I love nonsense poems and songs; an appreciation I no doubt acquired from my Dad who introduced me to them early on. He never specifically said he loved them but he sure knew a lot of them and his eyes would light up when he recited them.
The first one I remember learning from him was Antagonist by Hughes Means (1899):
Yesterday upon the stair.
I met a man who was’t there.
He wasn’t there again today.
Oh, I wish he’d go away.
When I came home last night at three,
The man was waiting there for me
But when I looked around the hall,
I couldn’t see him there at all!
Go away, go away, don’t you come back any more!
Go away, go away, and please don’t slam the door…
Last night I saw upon the stair,
A little man who wasn’t there,
He wasn’t there again today
Oh, how I wish he’d go away…
I only remembered the first stanza but I’m certain Dad recited the whole poem when I was young. Which begs the question: where would my Dad have picked up an 1899 poem by Hughes Means? I strongly suspect it came from his Dad but I never thought to ask.
Then came these pearls, football cheers no doubt from Dad’s college days at Columbia University.
Ippsoo rahzoo tiddy boom bazzo.
Eye-skiddy eye-dye tiddy boom bah.
Tiddy rub-a-dub flub-a-dub sis boom bah!
And the equally absurd:
El-a-mem cocktail-eye eye skiddy boom boom!
I later discovered Lewis Carroll and that introduced me to a whole new dimension of nonsense and just plain surreal imagery. Two of my favorites were Jabberwocky: “Twas brillig in the slithy toves. Did gyre and gimble in the wabe….” and The Walrus and the Carpenter:
The time has come,” the Walrus said,
To talk of many things:
Of shoes–and ships–and sealing-wax–
Of cabbages–and kings–
And why the sea is boiling hot–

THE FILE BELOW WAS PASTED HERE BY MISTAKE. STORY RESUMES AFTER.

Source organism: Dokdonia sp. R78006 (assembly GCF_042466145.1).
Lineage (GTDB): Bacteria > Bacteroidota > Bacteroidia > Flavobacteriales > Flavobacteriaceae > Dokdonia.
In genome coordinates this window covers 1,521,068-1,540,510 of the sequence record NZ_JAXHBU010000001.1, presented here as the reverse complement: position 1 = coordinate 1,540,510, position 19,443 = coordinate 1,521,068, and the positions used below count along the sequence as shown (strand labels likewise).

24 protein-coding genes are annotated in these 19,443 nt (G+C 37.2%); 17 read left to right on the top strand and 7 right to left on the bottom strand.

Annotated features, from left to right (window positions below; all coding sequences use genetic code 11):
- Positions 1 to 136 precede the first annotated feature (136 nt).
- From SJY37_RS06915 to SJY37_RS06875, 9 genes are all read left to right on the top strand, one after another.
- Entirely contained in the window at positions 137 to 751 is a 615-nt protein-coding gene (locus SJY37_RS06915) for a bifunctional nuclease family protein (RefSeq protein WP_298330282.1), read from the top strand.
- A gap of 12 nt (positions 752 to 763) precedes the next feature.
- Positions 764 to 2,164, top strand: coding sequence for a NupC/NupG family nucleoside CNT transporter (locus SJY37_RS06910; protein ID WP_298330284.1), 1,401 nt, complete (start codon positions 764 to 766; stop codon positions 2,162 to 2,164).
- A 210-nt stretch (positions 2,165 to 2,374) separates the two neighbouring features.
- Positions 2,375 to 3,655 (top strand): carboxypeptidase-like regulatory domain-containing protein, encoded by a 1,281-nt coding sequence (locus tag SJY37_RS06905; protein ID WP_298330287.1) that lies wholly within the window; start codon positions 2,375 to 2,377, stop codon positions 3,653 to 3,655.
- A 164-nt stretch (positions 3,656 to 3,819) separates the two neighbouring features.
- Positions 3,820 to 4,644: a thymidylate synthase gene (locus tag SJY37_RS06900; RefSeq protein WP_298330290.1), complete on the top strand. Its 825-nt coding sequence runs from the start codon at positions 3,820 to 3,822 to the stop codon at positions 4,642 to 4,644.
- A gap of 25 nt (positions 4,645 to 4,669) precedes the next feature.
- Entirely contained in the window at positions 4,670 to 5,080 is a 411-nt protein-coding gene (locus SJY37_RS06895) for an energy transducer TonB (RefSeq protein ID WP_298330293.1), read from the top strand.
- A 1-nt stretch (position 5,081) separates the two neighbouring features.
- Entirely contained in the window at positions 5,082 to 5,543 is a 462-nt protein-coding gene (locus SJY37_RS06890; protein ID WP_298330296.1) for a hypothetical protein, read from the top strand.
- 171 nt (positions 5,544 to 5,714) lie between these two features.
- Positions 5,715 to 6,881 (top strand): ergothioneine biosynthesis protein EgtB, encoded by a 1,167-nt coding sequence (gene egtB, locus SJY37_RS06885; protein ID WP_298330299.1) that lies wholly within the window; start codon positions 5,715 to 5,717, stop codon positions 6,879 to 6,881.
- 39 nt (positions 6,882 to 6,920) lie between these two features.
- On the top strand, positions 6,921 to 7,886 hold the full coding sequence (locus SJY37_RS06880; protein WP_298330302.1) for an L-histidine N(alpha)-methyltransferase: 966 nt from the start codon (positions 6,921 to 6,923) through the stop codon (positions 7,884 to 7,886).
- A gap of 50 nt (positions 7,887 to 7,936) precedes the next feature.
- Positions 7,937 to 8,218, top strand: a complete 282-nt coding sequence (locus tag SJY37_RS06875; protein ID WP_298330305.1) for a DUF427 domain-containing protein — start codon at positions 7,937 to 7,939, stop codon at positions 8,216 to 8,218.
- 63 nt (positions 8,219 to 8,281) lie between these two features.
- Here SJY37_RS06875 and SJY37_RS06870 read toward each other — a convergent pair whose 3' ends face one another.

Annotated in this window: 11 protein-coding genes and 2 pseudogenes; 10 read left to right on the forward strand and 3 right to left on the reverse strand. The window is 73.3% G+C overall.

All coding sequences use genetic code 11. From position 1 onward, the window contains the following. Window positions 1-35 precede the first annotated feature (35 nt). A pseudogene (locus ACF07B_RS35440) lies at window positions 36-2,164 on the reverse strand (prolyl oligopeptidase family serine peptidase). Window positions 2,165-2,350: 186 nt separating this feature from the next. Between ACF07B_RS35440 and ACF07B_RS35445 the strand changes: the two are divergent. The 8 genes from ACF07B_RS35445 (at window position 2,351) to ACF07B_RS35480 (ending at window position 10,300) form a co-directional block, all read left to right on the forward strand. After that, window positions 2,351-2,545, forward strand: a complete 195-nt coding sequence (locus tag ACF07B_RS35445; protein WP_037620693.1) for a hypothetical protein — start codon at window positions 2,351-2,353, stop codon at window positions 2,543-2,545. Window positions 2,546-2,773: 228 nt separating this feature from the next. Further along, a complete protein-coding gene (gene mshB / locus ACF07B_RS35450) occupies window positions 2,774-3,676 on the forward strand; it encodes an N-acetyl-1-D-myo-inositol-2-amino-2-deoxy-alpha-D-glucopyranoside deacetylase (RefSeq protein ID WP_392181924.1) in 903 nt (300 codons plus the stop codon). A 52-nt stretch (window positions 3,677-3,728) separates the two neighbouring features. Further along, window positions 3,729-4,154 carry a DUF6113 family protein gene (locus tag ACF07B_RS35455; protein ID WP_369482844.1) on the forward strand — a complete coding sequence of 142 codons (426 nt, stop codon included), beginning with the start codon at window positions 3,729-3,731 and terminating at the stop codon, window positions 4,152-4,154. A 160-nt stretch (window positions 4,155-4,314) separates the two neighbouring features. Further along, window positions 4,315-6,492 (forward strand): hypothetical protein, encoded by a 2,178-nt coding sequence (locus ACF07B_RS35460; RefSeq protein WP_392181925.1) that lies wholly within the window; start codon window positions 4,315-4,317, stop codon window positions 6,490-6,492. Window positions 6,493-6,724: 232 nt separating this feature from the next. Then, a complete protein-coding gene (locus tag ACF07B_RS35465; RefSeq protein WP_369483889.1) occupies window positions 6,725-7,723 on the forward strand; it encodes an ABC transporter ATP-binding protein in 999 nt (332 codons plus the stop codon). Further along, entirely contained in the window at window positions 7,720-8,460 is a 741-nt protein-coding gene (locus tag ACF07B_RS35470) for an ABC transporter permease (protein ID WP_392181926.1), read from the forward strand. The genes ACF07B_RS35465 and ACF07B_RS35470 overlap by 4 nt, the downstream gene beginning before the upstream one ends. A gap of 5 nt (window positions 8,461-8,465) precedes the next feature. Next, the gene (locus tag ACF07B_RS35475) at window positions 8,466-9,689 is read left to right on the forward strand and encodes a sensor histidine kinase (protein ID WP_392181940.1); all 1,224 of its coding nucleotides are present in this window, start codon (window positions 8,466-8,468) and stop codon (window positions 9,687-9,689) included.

And whether pigs have wings.
When I was in my twenties I had a belt buckle with the walrus scene on it. Yes, I liked it that much. And at 60+ I still take great pleasure in being able to recite all twenty eight lines of Jabberwocky and have gotten endless hours of pleasure introducing kids to it. Best done with full dramatic inflection and gestures! There’s nothing worse than a poem read with that dreaded “recitation tone”.
For outside influences I can thank my summers at Camp T-Ledge, Orrs Island, Maine. One of my favorites, and most enduring, is the Billboard song by Homer & Jethro. I can’t remember who taught it to me but it might have been my cabinmate Jane Freeman. Apparently there are at least two versions of this song but this is the one I remember:
As I was walking down the street one dark and gloomy day
I came upon a billboard and much to my dismay
The sign was torn and tattered from the storm the night before
The wind and rain had done it’s work and this is what I saw:
Smoooooke Coca-Cola cigarettes, chew Wrigley’s Spearmint beer,
Ken-L Ration Dog Food keeps your wife’s complexion clear
Simonize your baby with a Hershey’s candy bar
And Texaco’s the beauty cream that’s used by all the stars.
Soooooo take your next vacation in a brand new Frigidaire
Learn to play the piano in your winter underwear
Doctors say that babies should smoke until they’re threeeeeeee
And people over 65 should bathe in Lipton Tea.
With flow through tea baaaaags.
[The last line was apparently improvised by us]